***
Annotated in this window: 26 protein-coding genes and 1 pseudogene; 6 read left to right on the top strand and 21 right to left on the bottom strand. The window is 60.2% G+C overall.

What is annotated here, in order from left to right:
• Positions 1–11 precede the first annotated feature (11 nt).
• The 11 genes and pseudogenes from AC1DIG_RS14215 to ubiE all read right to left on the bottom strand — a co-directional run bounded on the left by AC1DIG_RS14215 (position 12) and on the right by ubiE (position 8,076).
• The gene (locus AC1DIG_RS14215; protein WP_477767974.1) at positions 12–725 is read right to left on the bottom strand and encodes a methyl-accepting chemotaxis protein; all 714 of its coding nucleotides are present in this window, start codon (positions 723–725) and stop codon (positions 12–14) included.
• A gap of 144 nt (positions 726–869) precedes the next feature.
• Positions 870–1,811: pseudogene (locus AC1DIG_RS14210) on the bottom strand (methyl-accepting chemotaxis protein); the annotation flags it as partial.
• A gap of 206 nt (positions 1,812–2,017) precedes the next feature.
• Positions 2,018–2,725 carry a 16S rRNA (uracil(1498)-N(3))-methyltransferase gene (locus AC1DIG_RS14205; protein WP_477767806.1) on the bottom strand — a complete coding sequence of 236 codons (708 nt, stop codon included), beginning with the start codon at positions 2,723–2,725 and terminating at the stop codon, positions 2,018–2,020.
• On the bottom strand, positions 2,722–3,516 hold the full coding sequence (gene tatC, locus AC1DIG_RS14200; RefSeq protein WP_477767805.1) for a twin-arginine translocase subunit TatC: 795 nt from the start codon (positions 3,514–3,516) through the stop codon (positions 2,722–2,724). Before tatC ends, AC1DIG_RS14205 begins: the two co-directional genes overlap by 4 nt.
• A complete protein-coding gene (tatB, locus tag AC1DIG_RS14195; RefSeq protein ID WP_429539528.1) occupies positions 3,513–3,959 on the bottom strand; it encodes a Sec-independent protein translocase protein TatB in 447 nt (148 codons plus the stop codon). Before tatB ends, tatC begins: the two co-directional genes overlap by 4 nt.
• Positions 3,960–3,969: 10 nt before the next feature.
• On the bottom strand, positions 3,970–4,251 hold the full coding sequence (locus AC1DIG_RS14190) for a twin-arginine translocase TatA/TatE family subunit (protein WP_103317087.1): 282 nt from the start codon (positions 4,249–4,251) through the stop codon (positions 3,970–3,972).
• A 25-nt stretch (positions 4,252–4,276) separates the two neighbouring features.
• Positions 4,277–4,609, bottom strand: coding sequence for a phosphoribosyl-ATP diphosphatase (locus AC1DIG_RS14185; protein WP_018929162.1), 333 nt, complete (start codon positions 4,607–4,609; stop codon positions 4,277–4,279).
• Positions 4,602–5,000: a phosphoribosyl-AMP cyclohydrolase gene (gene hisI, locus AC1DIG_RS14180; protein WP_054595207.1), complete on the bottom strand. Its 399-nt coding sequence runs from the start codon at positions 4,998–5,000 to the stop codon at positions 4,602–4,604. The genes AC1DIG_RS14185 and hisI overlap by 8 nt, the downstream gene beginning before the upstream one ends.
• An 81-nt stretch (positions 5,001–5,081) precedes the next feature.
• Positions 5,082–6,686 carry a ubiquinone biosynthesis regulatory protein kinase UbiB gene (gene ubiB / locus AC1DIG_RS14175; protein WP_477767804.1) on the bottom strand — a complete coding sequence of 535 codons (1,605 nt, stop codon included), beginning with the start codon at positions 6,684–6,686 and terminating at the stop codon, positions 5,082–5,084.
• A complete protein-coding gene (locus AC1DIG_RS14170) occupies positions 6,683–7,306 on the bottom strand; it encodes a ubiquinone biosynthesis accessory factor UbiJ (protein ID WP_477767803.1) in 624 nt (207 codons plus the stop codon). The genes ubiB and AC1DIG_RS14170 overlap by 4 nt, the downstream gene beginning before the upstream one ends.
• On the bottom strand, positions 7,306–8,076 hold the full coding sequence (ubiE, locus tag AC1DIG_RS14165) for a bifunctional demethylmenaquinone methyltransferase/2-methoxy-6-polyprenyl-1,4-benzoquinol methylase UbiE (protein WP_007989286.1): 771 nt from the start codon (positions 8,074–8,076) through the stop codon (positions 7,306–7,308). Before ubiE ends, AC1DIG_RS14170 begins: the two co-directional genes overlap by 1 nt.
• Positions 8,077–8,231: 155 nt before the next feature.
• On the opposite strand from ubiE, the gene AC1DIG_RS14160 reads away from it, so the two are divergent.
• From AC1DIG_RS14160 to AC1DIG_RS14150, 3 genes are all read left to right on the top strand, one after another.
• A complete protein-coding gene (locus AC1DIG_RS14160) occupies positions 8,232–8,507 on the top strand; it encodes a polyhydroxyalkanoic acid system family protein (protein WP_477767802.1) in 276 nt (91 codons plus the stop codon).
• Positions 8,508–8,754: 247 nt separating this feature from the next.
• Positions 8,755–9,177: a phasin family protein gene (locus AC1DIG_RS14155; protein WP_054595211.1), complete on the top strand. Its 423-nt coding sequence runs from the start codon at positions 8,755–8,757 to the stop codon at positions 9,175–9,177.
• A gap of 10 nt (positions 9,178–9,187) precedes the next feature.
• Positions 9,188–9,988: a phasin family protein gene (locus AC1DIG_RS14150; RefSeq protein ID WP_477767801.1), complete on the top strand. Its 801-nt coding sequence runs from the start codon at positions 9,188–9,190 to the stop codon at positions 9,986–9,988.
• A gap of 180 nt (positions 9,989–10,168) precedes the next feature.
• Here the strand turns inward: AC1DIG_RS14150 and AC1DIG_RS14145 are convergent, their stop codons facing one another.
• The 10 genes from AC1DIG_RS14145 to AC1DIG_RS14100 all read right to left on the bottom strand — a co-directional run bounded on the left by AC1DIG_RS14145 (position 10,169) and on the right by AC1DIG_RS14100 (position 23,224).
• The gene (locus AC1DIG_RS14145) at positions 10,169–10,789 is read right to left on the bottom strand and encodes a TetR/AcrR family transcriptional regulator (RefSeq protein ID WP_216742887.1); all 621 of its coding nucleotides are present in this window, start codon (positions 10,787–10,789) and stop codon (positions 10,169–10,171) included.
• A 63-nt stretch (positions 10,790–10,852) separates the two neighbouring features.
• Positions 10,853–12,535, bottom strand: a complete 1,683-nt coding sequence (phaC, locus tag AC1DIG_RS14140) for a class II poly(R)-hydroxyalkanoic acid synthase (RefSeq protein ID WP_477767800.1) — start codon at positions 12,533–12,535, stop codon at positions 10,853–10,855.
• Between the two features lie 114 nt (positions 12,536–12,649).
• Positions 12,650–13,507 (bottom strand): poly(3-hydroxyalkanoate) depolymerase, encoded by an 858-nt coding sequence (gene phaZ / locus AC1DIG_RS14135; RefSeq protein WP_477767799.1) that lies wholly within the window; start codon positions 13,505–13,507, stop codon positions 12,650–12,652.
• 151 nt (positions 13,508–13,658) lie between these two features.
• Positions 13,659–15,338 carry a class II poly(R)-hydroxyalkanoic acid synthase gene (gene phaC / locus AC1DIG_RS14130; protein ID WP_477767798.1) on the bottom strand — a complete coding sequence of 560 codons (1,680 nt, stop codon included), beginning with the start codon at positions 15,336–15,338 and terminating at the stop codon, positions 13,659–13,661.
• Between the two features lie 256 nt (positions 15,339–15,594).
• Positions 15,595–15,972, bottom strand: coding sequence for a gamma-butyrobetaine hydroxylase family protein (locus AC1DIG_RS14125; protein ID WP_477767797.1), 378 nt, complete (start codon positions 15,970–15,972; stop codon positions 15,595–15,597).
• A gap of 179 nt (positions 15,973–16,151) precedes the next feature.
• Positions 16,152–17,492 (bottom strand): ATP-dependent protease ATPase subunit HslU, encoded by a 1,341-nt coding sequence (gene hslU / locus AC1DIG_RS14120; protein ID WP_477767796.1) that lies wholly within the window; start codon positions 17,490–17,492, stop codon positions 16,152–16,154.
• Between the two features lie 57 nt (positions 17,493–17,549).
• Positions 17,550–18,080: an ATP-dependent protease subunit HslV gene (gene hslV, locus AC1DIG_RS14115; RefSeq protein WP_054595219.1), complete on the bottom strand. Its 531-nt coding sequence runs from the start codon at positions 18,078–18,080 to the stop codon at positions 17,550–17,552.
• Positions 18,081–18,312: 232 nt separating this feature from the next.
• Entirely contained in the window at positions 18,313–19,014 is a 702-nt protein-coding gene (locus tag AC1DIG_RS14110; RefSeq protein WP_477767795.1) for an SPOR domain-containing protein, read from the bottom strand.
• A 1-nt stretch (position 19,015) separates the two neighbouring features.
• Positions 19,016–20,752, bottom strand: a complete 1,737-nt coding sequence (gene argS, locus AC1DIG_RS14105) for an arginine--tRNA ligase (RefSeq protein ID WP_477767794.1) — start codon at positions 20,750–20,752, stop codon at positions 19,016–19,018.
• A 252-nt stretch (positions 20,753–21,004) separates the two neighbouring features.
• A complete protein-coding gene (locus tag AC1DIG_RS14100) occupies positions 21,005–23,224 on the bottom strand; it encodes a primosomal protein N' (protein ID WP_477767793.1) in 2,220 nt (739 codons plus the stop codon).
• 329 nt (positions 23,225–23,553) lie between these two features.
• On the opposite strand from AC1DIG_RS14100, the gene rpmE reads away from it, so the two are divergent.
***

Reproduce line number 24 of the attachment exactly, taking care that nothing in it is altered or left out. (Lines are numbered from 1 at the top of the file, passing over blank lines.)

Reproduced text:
• A complete protein-coding gene (locus AC1DIG_RS14160) occupies positions 8,232–8,507 on the top strand; it encodes a polyhydroxyalkanoic acid system family protein (protein WP_477767802.1) in 276 nt (91 codons plus the stop codon).